This is a rush transcript from "Special Report," June 18, 2015. This copy may not be in its final form and may be updated.
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ARCHBISHOP JOSEPH KURTZ, U.S. CONFERENCE OF CATHOLIC BISHOPS: For the good of our earth and one another, we need to move beyond self-interest. And so often, let's face it, we live in an environment which is often driven by self-interest and sometimes extremely narrow self-interest.
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CHRIS WALLACE, ANCHOR: Archbishop Joseph Kurtz, president of the U.S. Conference of Catholic Bishops, explaining Pope Francis' encyclical on global warming today. And we're back now with the panel. Well, this is a sweeping statement, 180 pages, in which the Pope says that he we are turning earth into what he calls, quote, "an immense pile of filth." And he links it to the rich exploiting the poor. Chuck, on a topic where battle lines have already been so drawn, as powerful as the Pope's words are, will it change anything?
CHARLES LANE, WASHINGTON POST: Well, I think it's going to give a little bit of ammunition to the folks who think climate change is a big problem because he's a major world leader and he has weighed in on their side. The strength of his logic, I think, is not terrific because he is attributing all of this carbon emission to the growth and consumption among rich countries, at least according to the excerpts I have read, when in fact the big factor really is the boom in production in poor countries called China and India. And they are the major contributors, you know, the United States is carbon emissions have leveled off, largely, by the way due to a free market phenomenon called fracking, which produced a lot of natural gas that enabled us to eliminate coal consumption. So I have great respect for the Pope as leader of his church. I just thought there was confusion in some of his economic analysis here.
WALLACE: A number of Catholic Republicans running for president, including Jeb Bush, including Rick Santorum, have suggested that perhaps the Pope should stay or more explicitly religious, moral issues, and should stay out of issues like this. George, what do you think of that argument?
GEORGE WILL, SYNDICATED COLUMNIST: The Pope is entitled to have his opinions about a scientific problem such as this, but they're entitled to no particular deference. He turns this into a moral problem. He comes out of a Latin American strand of Catholicism that is, frankly, sort of anti-capitalist and anti- bourgeois, and confused about how to help the poor.
He says we have to burn less coal. You're going to raise the price of electricity. It doesn't mean a thing to the four of us. It means a lot to poor people if the price of electricity goes up. And then he says the planet is in the grip of consumerism. There are about 2 billion people at least on this planet who wish to be in the grip of consumerism but they are too poor.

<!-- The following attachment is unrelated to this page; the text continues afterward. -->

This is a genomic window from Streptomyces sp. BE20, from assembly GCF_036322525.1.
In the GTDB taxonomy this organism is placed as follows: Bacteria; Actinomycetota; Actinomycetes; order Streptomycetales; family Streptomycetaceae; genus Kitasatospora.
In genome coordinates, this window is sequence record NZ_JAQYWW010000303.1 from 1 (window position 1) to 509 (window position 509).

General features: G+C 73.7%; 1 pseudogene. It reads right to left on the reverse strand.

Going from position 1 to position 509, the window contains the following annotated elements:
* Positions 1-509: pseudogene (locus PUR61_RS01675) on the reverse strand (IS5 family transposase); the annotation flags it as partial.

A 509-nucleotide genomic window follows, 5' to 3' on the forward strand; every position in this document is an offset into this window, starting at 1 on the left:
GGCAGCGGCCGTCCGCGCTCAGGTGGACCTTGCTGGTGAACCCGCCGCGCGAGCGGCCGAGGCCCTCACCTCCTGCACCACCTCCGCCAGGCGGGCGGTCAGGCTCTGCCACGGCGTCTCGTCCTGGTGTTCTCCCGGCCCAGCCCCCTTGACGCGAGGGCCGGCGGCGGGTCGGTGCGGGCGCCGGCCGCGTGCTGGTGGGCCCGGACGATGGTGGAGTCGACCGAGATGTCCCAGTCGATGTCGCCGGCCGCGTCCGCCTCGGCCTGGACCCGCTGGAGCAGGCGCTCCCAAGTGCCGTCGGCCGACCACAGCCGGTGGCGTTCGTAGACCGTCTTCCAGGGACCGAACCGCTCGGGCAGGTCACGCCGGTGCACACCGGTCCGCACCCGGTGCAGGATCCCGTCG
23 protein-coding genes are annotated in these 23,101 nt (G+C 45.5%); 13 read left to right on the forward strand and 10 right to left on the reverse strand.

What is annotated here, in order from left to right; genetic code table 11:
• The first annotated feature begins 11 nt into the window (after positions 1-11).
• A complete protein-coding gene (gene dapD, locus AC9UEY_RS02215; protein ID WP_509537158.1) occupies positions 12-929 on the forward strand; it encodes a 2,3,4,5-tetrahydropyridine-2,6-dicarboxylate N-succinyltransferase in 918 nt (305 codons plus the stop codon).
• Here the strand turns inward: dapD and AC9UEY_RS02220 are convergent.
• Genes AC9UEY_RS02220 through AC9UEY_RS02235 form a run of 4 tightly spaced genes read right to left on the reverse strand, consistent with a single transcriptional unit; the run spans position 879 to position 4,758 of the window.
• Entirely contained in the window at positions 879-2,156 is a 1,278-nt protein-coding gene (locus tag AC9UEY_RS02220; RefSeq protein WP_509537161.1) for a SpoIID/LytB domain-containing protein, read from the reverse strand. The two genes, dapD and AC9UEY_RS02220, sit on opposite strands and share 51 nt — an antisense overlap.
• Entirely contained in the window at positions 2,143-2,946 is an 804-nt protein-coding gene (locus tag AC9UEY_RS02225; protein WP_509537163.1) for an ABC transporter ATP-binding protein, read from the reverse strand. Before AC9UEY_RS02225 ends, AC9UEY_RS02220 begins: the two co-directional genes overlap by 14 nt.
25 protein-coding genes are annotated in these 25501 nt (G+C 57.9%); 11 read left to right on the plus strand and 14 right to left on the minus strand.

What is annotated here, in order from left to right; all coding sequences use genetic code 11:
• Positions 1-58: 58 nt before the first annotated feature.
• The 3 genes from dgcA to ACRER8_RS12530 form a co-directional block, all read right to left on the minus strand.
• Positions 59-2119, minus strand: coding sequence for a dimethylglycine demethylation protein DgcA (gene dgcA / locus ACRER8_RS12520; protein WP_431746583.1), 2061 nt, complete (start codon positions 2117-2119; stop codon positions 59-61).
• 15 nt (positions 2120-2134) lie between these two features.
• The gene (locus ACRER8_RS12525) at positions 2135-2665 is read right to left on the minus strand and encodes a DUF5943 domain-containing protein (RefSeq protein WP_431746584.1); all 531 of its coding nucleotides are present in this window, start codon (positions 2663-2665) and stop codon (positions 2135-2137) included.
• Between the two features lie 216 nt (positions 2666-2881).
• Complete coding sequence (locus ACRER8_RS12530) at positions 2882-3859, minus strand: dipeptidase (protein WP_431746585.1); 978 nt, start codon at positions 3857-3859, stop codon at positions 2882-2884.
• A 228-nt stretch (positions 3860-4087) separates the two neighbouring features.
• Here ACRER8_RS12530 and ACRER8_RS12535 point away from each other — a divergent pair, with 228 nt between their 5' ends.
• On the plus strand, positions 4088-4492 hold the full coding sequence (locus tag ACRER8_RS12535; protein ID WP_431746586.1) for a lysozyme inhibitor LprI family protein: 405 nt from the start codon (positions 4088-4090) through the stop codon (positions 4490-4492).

WALLACE: While liberals are cheering the Pope's statements about global warming, there are some other statements that they may have some trouble with. And let's put those up on the screen. In this encyclical the pope also says this, "Since everything is interrelated, concern for the protection of nature is also incompatible with the justification of abortion." Charles, that's kind of an interesting linkage by the Pope.
CHARLES KRAUTHAMMER, SYNDICATED COLUMNIST: Look, and the left has been quite selective in embracing the Pope's statements depending on what it likes and what it doesn't like. Look, I have the greatest respect for the Catholic Church, probably the oldest institution in the west, on all the good it's done. But I think that an institution that is not exactly distinguished itself over the centuries when it came to science -- Galileo comes to mind -- should be somewhat humble continuing to teach signs as well as this case economics and politics.
And there is also a flaw in the logic. The logic of the Pope is, because he cares for the poor, he wants us to do everything that we can to stop climate change. But, the fact is, as Bjorn Lomborg, who is a Scandinavian environmentalist, the author of "The Skeptical Environmentalist," who accepts all of the premises the Pope does about human causation for global warming, has done unbelievably voluminous studies about what things you can do to help the poor around the world and what would be the effect on them by certain measures, and ranking last is an attack on global warming.
For example, the European Union is going to spend a quarter of a trillion dollars in reducing its emissions by 20 percent by the end of the decade. And that, you know what effect it's going to have on the climate? It will reduce world climate by 0.1 degree Fahrenheit in 85 years. Imagine what you could do with the money if you devoted it to malaria nets, to vaccinations, and things that are doable for the poor. So the argument defeats itself.
WALLACE: George, we have got less than a minute left. This does set out a very interesting trip by the Pope to the United States in September. He is going to address a joint session of Congress. He's going to talk about everything one assumes from climate change to abortion to religious freedom to the poor. And you can almost see one side of the aisle cheering one statement and the other side of the aisle cheering the other.
WILL: When he comes to the United States he should notice something about American religion. As he leads the Catholic Church into greater and greater political activism and congruence with political fashion, he should notice that the mainline protestant churches have done that well in advance of him. And the result has been more and more empty pews.
WALLACE: That's it for the panel. But stay tuned to see Hillary Clinton get down with The Beatles.
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